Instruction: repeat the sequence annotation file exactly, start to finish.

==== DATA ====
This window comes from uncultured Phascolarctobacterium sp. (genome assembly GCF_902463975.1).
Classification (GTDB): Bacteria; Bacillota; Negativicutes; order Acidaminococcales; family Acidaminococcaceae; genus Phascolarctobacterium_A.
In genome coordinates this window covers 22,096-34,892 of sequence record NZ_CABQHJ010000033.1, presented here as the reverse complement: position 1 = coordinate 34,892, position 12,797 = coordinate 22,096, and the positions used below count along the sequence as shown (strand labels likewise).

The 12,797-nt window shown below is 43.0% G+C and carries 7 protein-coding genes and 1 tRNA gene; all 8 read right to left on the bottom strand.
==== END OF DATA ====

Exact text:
This window comes from uncultured Phascolarctobacterium sp. (genome assembly GCF_902463975.1).
Classification (GTDB): Bacteria; Bacillota; Negativicutes; order Acidaminococcales; family Acidaminococcaceae; genus Phascolarctobacterium_A.
In genome coordinates this window covers 22,096-34,892 of sequence record NZ_CABQHJ010000033.1, presented here as the reverse complement: position 1 = coordinate 34,892, position 12,797 = coordinate 22,096, and the positions used below count along the sequence as shown (strand labels likewise).

The 12,797-nt window shown below is 43.0% G+C and carries 7 protein-coding genes and 1 tRNA gene; all 8 read right to left on the bottom strand.